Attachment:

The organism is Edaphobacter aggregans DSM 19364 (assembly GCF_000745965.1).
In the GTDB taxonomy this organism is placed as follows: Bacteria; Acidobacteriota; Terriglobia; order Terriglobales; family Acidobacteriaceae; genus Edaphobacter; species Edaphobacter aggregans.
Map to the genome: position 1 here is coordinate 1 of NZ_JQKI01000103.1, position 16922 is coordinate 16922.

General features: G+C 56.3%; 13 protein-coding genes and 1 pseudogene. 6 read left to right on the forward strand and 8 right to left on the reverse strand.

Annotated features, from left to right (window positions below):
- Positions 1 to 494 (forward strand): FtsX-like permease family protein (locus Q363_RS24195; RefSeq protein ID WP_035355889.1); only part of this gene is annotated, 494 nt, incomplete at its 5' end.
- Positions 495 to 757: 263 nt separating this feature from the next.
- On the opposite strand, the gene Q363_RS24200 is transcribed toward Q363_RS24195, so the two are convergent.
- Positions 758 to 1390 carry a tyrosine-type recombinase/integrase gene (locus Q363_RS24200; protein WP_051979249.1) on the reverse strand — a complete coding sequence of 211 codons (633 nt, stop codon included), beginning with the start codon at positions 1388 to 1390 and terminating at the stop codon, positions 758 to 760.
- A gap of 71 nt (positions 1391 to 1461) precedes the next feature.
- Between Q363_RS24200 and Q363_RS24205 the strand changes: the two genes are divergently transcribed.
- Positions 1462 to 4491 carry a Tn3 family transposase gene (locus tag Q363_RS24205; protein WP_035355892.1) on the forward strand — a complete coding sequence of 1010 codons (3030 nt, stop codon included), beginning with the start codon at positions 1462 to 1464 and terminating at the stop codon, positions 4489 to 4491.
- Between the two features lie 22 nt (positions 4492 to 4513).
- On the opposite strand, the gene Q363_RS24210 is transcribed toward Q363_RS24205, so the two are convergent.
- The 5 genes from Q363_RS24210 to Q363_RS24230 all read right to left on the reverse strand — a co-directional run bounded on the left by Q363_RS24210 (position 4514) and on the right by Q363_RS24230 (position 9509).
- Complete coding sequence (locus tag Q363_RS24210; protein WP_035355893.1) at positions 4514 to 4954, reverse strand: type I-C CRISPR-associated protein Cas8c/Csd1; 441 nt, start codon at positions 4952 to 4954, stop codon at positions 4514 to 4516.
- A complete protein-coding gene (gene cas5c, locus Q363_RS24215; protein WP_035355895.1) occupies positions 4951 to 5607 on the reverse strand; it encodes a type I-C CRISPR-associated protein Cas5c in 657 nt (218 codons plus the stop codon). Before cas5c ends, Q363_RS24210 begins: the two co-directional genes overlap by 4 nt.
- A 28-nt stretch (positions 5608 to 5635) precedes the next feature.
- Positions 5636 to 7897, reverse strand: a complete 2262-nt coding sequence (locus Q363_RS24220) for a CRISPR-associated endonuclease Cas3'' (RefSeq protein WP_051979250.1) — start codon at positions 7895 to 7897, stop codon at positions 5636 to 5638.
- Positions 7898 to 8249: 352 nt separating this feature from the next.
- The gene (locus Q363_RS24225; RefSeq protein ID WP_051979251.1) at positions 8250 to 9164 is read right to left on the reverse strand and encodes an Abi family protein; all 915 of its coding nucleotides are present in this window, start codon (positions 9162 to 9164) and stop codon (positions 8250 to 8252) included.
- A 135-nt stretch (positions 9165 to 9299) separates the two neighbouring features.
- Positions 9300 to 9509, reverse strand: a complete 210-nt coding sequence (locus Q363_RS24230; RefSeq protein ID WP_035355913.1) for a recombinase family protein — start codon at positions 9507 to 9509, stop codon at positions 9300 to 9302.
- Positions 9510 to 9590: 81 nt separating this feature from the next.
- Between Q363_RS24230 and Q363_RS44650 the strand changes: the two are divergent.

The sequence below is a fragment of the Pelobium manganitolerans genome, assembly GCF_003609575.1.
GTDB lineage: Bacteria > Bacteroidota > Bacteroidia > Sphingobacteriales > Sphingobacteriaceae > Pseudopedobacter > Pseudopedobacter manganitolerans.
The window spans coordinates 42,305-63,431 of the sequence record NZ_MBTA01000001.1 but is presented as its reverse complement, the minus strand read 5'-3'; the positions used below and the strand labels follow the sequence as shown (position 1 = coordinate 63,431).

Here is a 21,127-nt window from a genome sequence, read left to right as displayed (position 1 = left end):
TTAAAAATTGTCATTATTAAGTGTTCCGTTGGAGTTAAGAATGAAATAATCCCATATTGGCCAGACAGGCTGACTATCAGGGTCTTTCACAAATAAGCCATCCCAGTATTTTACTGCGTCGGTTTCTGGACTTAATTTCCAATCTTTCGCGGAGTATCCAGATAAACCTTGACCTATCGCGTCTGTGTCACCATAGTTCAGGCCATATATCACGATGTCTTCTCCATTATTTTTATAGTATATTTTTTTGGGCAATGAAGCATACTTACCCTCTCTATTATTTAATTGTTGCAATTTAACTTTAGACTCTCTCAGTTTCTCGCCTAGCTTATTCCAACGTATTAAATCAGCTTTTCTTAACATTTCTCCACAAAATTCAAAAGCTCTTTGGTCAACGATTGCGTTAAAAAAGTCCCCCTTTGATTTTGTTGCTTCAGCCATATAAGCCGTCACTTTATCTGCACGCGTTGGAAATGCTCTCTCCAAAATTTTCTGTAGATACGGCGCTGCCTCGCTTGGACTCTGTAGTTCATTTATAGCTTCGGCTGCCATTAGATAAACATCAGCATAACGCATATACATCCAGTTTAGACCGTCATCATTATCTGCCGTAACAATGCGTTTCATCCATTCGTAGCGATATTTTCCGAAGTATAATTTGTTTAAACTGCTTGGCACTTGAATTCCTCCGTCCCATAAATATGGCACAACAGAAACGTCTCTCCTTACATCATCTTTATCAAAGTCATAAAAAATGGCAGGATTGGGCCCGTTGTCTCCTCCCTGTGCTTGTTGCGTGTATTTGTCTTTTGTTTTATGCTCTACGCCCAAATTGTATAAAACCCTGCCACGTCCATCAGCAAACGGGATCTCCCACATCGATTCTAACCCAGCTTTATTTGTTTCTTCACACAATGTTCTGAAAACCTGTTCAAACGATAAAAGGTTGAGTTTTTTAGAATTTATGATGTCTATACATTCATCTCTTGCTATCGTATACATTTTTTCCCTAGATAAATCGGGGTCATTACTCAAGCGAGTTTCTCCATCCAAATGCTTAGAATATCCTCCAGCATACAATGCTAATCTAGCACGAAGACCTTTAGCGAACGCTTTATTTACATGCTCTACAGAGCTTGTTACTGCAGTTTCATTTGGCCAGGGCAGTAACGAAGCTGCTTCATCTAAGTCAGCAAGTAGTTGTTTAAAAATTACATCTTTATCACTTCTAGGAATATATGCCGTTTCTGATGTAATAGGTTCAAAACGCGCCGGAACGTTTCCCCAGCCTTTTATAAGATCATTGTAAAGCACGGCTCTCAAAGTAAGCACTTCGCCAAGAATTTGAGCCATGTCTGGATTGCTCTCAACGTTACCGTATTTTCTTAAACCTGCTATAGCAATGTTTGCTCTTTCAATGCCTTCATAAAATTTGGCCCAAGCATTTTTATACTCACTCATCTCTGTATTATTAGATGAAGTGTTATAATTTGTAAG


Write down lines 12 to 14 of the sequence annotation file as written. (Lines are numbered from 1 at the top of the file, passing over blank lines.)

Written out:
- Positions 1462 to 4491 carry a Tn3 family transposase gene (locus tag Q363_RS24205; protein WP_035355892.1) on the forward strand — a complete coding sequence of 1010 codons (3030 nt, stop codon included), beginning with the start codon at positions 1462 to 1464 and terminating at the stop codon, positions 4489 to 4491.
- Between the two features lie 22 nt (positions 4492 to 4513).
- On the opposite strand, the gene Q363_RS24210 is transcribed toward Q363_RS24205, so the two are convergent.